Here’s how to iron out corrugations
Hi there, could you talk to us a bit about driving on corrugations? What options are there besides the 'kanyanga mafuta' 80kph in an overloaded cruiser approach one seems to see everywhere and many times with disastrous results? Also, what tips do you have for towing people out of the mud? Teddy
The popular maxim is to drive fast enough to “iron out” the ripples, or go dead slowly. Never some half-hearted speed in between, because that could break a fragile vehicle and inflict maximum wear-and-tear on a robust one.
Corrugations are essentially a sequence of little hills and valleys. The height of the peaks and troughs, and the distance between them, will vary according to the road materials and the type of vehicles that mostly use the road (their wheel size and ambient speed).
If you choose “dead slow”, your own tyres will go all the way up and down each mini hill and valley one at a time. That will test your over-shoulder-boulder-holders and wobble your whatsits, but probably avoid damage to anything except your timetable.
For a relatively smooth ride, you will need to go a lot faster. Exactly how fast will depend on your car, its suspension ratings, and the size and spacing of the ripples? Looked at in slow motion, at speed, the wheel will not have time to go all the way down the valleys and will essentially be skipping across the tops of the peaks.
At the right speed, there should be little or no discomfort and minimal up-and-down for either the suspension or the vehicle’s occupants – just a thrum.
Commonly, on moderate ripples that speed will be about 60 kph, and upwards from there if the bumps are wider apart (and usually also bigger). Speeds higher than 80 will seldom be necessary but sometimes they will. You will have to discover the optimum pace by trial and error and feel on each occasion.
This is definitely the most comfortable option for a strong car and an experienced driver, but if you are not familiar with off-tarmac driving or your car is in fragile condition, it is not recommended on severe ripples or over long distances. And all drivers, in any car, should be aware of three downsides to the kanyanga mafuta remedy:
First, as you build up to the necessary/ideal speed, or slow down for a hazard or a stop, you will go through the “half-hearted” phases which might deliver a severe shuddering and severely test the suspension. Worn bushes will bang and soft shock absorbers will allow the wheels to bounce. In short, the bumping will get worse and control will be compromised until the right speed irons things out.
Second, during the build-up or slow-down, vehicles with poor suspensions might skitter and tramp. And even when the right speed is reached and everything smooths out the car will have less traction and might feel as if it is floating slightly from side to side. Sensing that and dealing with it is second nature to experienced drivers, but it might be unsettling to those who have not driven much off the tarmac. You must use your own self-judgment on whether to press on and learn, or obey your sphincter and revert to the dead slow option.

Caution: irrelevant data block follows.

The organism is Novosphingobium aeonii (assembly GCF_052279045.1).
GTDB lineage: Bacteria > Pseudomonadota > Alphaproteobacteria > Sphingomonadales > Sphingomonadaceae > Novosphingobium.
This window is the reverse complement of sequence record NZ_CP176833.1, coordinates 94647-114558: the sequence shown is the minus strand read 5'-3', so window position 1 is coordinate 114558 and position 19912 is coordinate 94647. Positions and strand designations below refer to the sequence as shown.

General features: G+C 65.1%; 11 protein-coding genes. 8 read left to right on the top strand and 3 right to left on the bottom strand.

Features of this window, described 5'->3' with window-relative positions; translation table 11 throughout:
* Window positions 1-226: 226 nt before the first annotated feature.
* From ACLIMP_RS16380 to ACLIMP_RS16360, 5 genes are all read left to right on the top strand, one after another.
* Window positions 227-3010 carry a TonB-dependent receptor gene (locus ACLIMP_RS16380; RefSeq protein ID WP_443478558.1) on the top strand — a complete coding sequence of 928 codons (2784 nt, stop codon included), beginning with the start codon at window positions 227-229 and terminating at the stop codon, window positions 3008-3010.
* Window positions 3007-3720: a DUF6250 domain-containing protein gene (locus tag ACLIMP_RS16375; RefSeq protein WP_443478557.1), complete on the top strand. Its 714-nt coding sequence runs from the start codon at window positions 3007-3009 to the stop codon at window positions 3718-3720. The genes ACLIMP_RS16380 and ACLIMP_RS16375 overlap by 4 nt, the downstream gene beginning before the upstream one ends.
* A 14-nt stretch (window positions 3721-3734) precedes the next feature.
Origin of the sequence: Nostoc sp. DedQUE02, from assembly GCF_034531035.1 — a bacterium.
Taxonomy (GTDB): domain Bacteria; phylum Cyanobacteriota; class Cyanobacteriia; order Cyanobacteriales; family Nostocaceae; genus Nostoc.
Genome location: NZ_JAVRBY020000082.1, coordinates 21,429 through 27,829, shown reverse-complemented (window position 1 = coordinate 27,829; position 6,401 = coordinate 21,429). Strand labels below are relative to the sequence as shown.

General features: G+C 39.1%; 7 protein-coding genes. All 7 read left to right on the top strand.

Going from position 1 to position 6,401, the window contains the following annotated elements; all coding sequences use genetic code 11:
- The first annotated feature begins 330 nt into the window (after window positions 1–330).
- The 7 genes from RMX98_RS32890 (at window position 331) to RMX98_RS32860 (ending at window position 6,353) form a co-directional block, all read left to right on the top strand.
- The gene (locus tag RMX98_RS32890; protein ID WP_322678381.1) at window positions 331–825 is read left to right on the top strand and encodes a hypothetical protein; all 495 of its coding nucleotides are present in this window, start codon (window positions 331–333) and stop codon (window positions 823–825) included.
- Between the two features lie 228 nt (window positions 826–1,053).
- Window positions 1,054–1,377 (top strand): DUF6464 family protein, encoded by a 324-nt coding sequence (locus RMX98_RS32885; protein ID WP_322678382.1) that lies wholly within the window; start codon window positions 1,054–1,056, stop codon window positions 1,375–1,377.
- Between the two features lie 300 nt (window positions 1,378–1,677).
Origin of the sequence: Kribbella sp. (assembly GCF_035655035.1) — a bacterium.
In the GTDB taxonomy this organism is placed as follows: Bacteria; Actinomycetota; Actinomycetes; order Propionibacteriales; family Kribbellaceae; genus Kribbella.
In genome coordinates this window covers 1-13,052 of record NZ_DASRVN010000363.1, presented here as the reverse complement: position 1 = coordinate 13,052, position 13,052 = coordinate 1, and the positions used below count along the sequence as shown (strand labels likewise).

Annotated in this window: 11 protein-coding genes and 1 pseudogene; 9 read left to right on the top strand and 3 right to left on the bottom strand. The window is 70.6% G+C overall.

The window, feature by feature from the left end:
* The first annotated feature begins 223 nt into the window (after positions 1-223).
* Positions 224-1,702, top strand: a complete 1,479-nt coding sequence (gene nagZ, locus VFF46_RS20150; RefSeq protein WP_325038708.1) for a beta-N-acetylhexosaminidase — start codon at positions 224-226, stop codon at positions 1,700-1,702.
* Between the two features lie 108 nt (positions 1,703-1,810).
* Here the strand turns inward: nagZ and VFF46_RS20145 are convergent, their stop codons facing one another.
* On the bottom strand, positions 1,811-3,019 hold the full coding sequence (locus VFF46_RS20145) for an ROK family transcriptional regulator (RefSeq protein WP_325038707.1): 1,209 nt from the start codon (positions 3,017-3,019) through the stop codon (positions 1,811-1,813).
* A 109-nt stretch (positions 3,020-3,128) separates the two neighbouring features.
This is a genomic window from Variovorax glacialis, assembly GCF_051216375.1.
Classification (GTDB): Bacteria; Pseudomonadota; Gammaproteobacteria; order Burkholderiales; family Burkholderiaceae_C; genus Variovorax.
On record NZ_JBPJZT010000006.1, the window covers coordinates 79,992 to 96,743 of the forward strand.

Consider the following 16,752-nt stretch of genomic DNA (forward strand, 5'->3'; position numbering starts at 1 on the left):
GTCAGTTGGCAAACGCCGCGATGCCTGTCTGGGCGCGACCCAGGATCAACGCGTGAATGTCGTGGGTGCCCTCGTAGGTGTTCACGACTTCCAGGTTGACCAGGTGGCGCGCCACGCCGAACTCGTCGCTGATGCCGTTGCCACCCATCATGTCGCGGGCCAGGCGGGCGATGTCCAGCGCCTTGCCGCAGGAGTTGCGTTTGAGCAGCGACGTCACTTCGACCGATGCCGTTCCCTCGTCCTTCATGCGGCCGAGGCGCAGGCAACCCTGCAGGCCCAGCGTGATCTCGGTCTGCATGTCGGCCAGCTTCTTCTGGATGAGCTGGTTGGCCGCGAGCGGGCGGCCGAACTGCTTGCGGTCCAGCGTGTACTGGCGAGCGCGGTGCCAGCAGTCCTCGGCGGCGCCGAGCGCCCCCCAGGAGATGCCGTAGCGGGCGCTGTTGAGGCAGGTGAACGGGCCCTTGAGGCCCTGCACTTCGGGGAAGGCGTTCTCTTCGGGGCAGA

Third, by using speed to reduce the distance the suspension moves up and down, the slighter but much more rapid flexions at speed will act on a very small part of the shock-absorber shaft where it passes through the oil seal. That both generates more heat and concentrates it. In most conditions over a period of several minutes, the temperature at the seal will probably remain below the threshold (of about 500 degrees) and no major or lasting harm will be done. In extreme conditions over a longer period, it is possible that the threshold will be passed and the seal will distort, allowing hydraulic oil to leak out. From there on the weakening of hydraulic pressure will progressively damage the shock to a point of total failure.
Quite frequent cool-down periods can ameliorate this effect, and if severe corrugations are a major part of your everyday motoring environment there is a technical modification that could help: fit a can of water under the passenger seat and arm it with a windscreen washer pump with piping to well-aimed nozzles in all four wheel arches, so if the shocks are showing signs of getting too hot you can squirt water on the dampers to cool them down before they fail.
Peugeot developed that system in the Kerio Valley for their 205 T16 in the Safari Rally. It works. At that level, there was of course also telemetry which displayed the temperature of the oil seals on a dial on the dashboard! My job was to press the squirt button when necessary, which was quite often in a car “ironing out” the ripples at up to 200 kph.
The reason cars get stuck in mud and how to unplug them
There are many factors that can cause a vehicle to get stuck and a whole menu of optional measures to remedy the problems. But all of those boil down to a very simple principle: Cars get stuck when the resistance of deep mud or sand against the wheels and possibly the undercarriage and bodywork is greater than the momentum of the vehicle and the traction its tyres can deliver to keep propelling it forwards.